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Published: October 28, 2008
The Policy Report
Ethics and the Law
By Paula J. Desio, ERC Chair on Ethics Policy
A research group working with the Conference Board will soon release its study on how the government weighs ethics and compliance criteria in enforcement decisions.
Supported by the Ethics Resource Center, the group is looking at a question of compelling concern to executives in the ethics and compliance field: How frequently does the government take a sound ethics and compliance program into account when deciding whether to bring charges or recommend a reduced penalty?
Policymakers, especially at the federal level, have been talking up the benefits of ethics and compliance programs ever since the U.S. Sentencing Commission implemented its "seven minimum steps" for such programs (essentially a primer of good corporate oversight and management to prevent and detect misconduct) in 1991.
Several years later the Department of Justice issued its first formal policy guidance about the criteria used for charging corporations, criteria that included factors relevant to an effective ethics and compliance program. DOJ officials regularly appear before business leaders to stress the importance of such preventive efforts, and recently refined their criteria again (http://www.ethics.org/ethics-today/0908/policy-report.asp).
In 2004 the Sentencing Commission amplified its criteria (from which the DOJ factors are derived). It included recommendations that companies involve their boards in the oversight of ethics and compliance programs and ensure that adequate resources and authority are provided for this critical function.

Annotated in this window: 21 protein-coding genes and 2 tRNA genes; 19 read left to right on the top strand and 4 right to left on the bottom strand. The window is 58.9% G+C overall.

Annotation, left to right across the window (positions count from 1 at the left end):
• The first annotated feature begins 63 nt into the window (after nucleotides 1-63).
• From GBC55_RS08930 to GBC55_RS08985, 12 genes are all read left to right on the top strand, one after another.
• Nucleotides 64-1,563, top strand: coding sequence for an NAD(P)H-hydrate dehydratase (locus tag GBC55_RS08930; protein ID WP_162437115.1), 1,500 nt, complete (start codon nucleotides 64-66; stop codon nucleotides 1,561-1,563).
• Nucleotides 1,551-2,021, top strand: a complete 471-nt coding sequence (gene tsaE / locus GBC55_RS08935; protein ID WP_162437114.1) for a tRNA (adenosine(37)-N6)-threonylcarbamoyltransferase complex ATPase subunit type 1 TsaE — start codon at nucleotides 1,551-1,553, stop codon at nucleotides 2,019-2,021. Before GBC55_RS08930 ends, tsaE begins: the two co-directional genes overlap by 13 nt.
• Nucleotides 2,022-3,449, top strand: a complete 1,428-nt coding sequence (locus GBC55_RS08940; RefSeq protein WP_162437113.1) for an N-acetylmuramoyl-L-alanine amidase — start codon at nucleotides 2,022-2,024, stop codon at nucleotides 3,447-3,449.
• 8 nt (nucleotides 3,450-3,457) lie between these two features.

In the wake of such prodding, business leaders understandably want to see results. After receiving a strong endorsement from the membership of the Ethics and Compliance Officer Association and the Society for Corporate Compliance and Ethics, the Conference Board’s Research Working Group embarked on an ambitious project to canvass federal and state officials. They were looking for information about specific instances where ethics and compliance criteria played a major role –favorable or unfavorable – in the ultimate enforcement decision.
The group approached enforcement officials from the Securities and Exchange Commission and DOJ, and distributed a questionnaire to United States Attorneys offices and the offices of the state attorneys general and the Medicaid fraud units of each state. Case law and government press releases were researched. In addition, corporate counsel was canvassed, with the assistance of the Association of Corporate Counsel. Arrangements were made to gather data without disclosing confidential information.
The results of this 18-month undertaking are being prepared, and the report (which also contains a section on ethics and compliance policies in international settings) should be of interest to corporations and government leaders alike for the light it will cast on this important topic.
In This Issue
- ERC Urges McCain and Obama To Stress Ethics in Washington
- Guest Column by Jason M. Zuckerman The Financial Crisis: Whistleblowers Could Have Helped Avert It
- The Policy Report By Paula J. Desio, ERC Chair on Ethics Policy:
- Column By Patricia J. Harned, Ph.D. President, ERC
- 8th Annual Kiplinger Lecture Explores Ethical Business And World Peace